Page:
Consumers are constantly bombarded with invitations, whether it’s to like, share, click or view a piece of content. It’s therefore easy to see why many simply tune out. 

The first report in our Masters of CX series, Winning hearts in real time written by New York Times bestselling author Jay Baer, explores how brands can succeed at being useful and relevant in real time. 

In this post I’m going to take a look at four of the key terms Baer has highlighted…

  • Reactive relevancy
  • Circumstantial relevancy 
  • Behavioural relevancy
  • Location relevancy

Reactive relevancy

As Baer mentions in the report, great customer experiences comes from giving people something genuinely useful and relevant. 

But usefulness and relevance alone is not enough to deliver the best possible experience in 2015. Consumers have high expectations when it comes to response times: 80% define ‘real-time’ as the ability to respond in two minutes. 

The most effective way to meet those expectations is to closely monitor social media for particular keywords or phrases and proactively assist people who are making enquiries. 

Circumstantial relevancy

A consumer’s situation can change from day to day and year to year. Someone might buy a pair of glasses and then go years without needing to replace them. 

So the brand selling the glasses only becomes potentially useful to that consumer in that moment, and it is up to them to be ready to fulfil the need when it arises.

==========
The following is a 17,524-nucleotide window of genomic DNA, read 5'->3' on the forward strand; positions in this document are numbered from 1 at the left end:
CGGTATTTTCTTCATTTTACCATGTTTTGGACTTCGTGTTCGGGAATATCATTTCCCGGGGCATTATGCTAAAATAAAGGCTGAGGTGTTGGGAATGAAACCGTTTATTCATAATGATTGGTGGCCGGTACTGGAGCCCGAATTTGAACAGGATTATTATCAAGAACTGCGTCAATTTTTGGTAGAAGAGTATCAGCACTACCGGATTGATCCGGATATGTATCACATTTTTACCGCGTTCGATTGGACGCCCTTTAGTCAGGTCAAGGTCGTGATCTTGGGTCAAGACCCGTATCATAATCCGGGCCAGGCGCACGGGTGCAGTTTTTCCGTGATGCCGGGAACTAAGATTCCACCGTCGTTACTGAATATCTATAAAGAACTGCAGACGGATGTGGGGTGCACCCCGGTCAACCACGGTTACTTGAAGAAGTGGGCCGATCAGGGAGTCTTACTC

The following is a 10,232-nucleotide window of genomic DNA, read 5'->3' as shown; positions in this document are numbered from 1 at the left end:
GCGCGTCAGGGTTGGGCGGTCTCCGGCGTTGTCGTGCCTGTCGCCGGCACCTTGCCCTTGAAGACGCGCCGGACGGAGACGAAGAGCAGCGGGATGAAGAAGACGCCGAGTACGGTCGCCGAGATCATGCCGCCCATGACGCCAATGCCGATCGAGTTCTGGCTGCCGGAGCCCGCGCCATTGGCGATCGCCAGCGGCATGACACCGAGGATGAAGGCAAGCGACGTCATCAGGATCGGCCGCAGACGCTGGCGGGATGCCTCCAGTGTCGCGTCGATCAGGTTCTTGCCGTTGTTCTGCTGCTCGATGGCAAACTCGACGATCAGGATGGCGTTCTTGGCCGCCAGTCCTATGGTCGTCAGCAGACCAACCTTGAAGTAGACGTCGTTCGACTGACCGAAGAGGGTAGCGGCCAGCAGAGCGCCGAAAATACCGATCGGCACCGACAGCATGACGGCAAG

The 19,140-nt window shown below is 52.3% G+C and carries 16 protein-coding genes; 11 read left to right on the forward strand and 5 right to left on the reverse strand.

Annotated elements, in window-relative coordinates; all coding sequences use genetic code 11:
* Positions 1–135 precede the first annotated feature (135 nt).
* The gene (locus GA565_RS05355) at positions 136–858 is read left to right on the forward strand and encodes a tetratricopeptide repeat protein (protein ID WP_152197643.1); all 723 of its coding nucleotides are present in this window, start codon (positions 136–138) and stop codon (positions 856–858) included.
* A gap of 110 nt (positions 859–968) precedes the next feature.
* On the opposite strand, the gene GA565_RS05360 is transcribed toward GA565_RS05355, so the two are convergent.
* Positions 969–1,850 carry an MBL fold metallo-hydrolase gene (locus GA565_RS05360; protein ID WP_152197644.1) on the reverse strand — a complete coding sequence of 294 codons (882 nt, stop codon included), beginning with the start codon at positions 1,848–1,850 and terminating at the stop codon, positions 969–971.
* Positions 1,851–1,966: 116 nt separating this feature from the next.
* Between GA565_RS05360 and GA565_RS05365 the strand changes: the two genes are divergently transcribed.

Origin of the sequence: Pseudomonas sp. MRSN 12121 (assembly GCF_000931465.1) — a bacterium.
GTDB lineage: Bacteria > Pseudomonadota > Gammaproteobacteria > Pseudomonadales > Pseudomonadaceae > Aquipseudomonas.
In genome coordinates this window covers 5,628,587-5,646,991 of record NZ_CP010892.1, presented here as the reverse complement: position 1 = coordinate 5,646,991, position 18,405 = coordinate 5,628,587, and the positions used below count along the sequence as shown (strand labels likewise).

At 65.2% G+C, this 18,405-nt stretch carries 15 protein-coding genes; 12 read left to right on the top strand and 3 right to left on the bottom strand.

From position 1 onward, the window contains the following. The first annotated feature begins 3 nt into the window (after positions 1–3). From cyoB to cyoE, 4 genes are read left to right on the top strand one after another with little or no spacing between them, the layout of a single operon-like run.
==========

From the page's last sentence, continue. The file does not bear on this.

The challenge is in keeping track of customers’ circumstances to avoid missing any opportunities, especially when they are few and far between.

As Baer states, it’s like “popping out from behind a tree to assist when necessary, then fading back into the woods to wait for the next opportunity.”

Behavioural relevancy

A consumer’s behaviour can provide a number of cues about their intent or needs. Baer describes it as a temporal market segment called ‘people who are engaged in this action, right now’.

The best way to spot behaviour, Baer says, is through mobile devices. This is because apps and certain elements of the mobile web are only used during a particular behaviour, i.e. checking the time of a movie means they are likely thinking about going to the cinema. 

Smartphone app

Making an impact through behavioural relevancy is difficult, customers are already accustomed to performing actions in a particular way. Anything that tries to break that routine therefore needs to provide a much better customer experience than the one the customer is used to, or else they simply won’t bother with it. 

Location relevancy

We live in a time when people are constantly broadcasting their location via a mobile device. This provides a fantastic opportunity for marketers to provide relevant information based on where their customers are. 

Location tracking

It’s not just brands that want this either: 86% of marketers agree that consumers expect them to know where they are, what they are doing and to provide a more relevant experience. 

For more information about real-time marketing, download the full report Winning hearts in real-time. The report features lots of real-world examples to illustrate the points covered in this post.